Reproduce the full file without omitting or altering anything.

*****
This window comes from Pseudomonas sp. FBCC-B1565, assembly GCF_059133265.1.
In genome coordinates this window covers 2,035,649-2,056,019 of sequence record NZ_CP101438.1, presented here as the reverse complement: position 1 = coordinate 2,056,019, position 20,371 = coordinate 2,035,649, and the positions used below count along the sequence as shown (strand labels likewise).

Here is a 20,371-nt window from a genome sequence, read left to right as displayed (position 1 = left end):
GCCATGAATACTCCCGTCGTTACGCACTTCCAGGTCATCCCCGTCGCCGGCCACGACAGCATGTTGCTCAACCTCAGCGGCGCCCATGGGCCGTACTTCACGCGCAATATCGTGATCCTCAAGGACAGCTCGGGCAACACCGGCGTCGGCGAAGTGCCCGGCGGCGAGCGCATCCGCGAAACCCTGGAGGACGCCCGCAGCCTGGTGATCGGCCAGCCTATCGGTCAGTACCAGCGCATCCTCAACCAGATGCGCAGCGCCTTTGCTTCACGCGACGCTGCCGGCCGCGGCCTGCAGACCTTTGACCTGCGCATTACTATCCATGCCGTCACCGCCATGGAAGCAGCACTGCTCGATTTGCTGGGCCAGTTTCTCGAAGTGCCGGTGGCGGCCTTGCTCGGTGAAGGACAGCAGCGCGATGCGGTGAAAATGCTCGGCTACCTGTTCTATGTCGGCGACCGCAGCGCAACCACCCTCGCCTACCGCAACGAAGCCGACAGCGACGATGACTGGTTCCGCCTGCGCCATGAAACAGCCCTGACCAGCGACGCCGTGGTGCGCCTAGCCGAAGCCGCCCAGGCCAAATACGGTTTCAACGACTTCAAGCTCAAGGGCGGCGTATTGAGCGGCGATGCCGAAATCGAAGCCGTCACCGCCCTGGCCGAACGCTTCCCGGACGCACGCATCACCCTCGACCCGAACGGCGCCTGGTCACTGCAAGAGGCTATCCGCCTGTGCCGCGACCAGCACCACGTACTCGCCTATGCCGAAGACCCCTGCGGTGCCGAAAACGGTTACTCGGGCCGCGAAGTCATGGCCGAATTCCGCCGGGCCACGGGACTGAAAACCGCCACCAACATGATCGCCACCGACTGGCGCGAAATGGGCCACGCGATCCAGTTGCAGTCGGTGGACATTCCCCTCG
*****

This window comes from Pseudomonas sp. FBCC-B1565, assembly GCF_059133265.1.
In genome coordinates this window covers 2,035,649-2,056,019 of sequence record NZ_CP101438.1, presented here as the reverse complement: position 1 = coordinate 2,056,019, position 20,371 = coordinate 2,035,649, and the positions used below count along the sequence as shown (strand labels likewise).

Here is a 20,371-nt window from a genome sequence, read left to right as displayed (position 1 = left end):
GCCATGAATACTCCCGTCGTTACGCACTTCCAGGTCATCCCCGTCGCCGGCCACGACAGCATGTTGCTCAACCTCAGCGGCGCCCATGGGCCGTACTTCACGCGCAATATCGTGATCCTCAAGGACAGCTCGGGCAACACCGGCGTCGGCGAAGTGCCCGGCGGCGAGCGCATCCGCGAAACCCTGGAGGACGCCCGCAGCCTGGTGATCGGCCAGCCTATCGGTCAGTACCAGCGCATCCTCAACCAGATGCGCAGCGCCTTTGCTTCACGCGACGCTGCCGGCCGCGGCCTGCAGACCTTTGACCTGCGCATTACTATCCATGCCGTCACCGCCATGGAAGCAGCACTGCTCGATTTGCTGGGCCAGTTTCTCGAAGTGCCGGTGGCGGCCTTGCTCGGTGAAGGACAGCAGCGCGATGCGGTGAAAATGCTCGGCTACCTGTTCTATGTCGGCGACCGCAGCGCAACCACCCTCGCCTACCGCAACGAAGCCGACAGCGACGATGACTGGTTCCGCCTGCGCCATGAAACAGCCCTGACCAGCGACGCCGTGGTGCGCCTAGCCGAAGCCGCCCAGGCCAAATACGGTTTCAACGACTTCAAGCTCAAGGGCGGCGTATTGAGCGGCGATGCCGAAATCGAAGCCGTCACCGCCCTGGCCGAACGCTTCCCGGACGCACGCATCACCCTCGACCCGAACGGCGCCTGGTCACTGCAAGAGGCTATCCGCCTGTGCCGCGACCAGCACCACGTACTCGCCTATGCCGAAGACCCCTGCGGTGCCGAAAACGGTTACTCGGGCCGCGAAGTCATGGCCGAATTCCGCCGGGCCACGGGACTGAAAACCGCCACCAACATGATCGCCACCGACTGGCGCGAAATGGGCCACGCGATCCAGTTGCAGTCGGTGGACATTCCCCTCG